Nearly being hit by a car, sitting for an exam, giving a public talk, worrying how others may view us, are all examples of situations in which most people would experience some anxiety.
There are various different categories of anxiety such as: Obsessive Compulsive Disorder (OCD), PTSD, Social Anxiety, Health Anxiety, Generalised Anxiety (GAD), Phobias and Body dysmorphia.

Generalised Anxiety Disorder (GAD)

This is a common anxiety disorder that involves chronic/ excessive worrying, (what if something bad happens?) nervousness, and tension. GAD is mentally and physically exhausting. It drains your energy, interferes with sleep, and wears your body out. It often runs in families, but none knows for sure why some people have it and others don`t.
Individuals with this condition often report they have experienced it for most of their lives often with its origin in teen years to difficult situations (uncertainty) such as parents break up, bullying, money difficulties, illness, loss, etc. Symptoms include fatigue, headaches, muscle tension, muscle aches, difficulty swallowing, trembling, twitching, irritability, sweating, nausea, light-headedness, having to go to the bathroom frequently, feeling out of breath, and hot flashes.

Obsessive Compulsive Disorder (OCD)

Obsessive-compulsive disorder (OCD) is an anxiety disorder characterised by uncontrollable, unwanted thoughts and repetitive, ritualised behaviours the individual feels compelled to perform. If you have OCD, you probably recognise that your obsessive thoughts and compulsive behaviours are irrational – but even so, you feel unable to resist them and break free. Individuals are often highly critical of themselves as a result of knowing this is “ silly, not reasonable but feel the overwhelming compulsion to act on their thoughts. Behaviours may include: excessive washing, checking, hoarding, doubting, self-judgements and arranging of items.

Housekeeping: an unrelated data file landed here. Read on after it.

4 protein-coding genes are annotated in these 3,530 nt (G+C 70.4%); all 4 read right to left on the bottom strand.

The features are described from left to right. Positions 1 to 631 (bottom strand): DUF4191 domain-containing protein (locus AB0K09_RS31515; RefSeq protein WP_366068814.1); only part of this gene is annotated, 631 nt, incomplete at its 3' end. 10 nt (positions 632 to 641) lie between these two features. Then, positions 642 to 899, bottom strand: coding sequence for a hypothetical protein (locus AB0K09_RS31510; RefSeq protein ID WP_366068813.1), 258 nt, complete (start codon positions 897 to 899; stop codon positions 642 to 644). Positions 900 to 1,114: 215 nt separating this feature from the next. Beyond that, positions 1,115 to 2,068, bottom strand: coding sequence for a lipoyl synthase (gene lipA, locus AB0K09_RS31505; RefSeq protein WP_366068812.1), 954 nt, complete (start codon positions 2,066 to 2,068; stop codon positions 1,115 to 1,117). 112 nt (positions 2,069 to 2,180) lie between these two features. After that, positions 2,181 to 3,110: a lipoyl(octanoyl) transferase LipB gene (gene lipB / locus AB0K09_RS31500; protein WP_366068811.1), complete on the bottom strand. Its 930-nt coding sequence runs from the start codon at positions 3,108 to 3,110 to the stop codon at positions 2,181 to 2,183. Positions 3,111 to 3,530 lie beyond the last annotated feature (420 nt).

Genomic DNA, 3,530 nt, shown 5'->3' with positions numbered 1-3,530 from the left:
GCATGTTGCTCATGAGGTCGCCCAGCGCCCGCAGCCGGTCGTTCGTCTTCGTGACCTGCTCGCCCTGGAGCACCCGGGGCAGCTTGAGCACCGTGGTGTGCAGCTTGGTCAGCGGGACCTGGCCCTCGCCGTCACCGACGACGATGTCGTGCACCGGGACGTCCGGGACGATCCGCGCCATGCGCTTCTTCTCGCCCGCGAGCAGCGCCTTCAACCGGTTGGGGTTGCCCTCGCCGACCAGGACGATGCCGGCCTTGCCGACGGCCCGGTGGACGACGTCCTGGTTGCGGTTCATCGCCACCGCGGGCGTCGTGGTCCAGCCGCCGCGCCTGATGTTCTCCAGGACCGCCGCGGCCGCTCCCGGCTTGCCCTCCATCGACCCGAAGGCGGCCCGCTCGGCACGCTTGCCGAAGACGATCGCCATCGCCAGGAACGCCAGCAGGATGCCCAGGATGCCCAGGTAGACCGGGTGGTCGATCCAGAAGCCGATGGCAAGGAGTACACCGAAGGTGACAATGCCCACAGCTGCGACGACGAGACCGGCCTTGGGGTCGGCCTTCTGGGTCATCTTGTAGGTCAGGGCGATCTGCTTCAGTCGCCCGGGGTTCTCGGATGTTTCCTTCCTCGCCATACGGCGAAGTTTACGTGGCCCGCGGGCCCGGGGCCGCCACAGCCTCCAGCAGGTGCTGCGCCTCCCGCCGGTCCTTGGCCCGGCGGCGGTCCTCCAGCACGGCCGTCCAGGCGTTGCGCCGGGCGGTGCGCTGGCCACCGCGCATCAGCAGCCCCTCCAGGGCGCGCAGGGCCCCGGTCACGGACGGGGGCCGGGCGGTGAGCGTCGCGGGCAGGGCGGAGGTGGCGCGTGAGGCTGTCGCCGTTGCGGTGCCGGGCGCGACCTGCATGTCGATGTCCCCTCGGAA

Trauma (PTSD)

This is a psychiatric disorder which can occur witnessing or following a life threatening experience, such as road traffic accident, rape, combat, physical attack, which may have happened at any time during one’s life. Most survivors of such events, with time manage to return to “normal” after time has passed. However, but for others the symptoms remain, for instance, nightmares, flashbacks about the event (s), difficultly with sleeping, hyper-vigilance, avoidance and intense anxiety response.


This is an overwhelming fear of an object, feeling, place, animal or situation. It develops when an individual has an exaggerated or unrealistic sense of danger. There are a wide variety to which a person could develop this to, but they can be divided into two groups, specific; dogs, heights, vomit, visiting dentists, enclosed spaces, needles, etc and generalised; agoraphobia and social phobia.
Individuals who suffer from a phobia find various ways of coping with the fear which may include; complete avoidance, seeking reassurance, distraction and increased alcohol / drug intake

Low Self Esteem

Individual’s with excessive low self esteem often have highly negative views about themselves typically thought patterns involve “I`m to blame, it`s my fault, I`m worthless, I`m unlikeable, I`m unlovable, I`m a failure, I`m not good enough, I`m useless, I`m not important, other are more important than me”. The degree to which one believes these thoughts or similar ones effects their esteem, i.e. the higher the belief the greater the low self esteem. Typical behaviours individual`s may engage with are: perfectionism, under achieving, over self criticism, avoidance of social situations, pleasing others, engaging in less activities, increased alcohol use, become defensive when believed being criticised, shyness and neglect or abuse of self.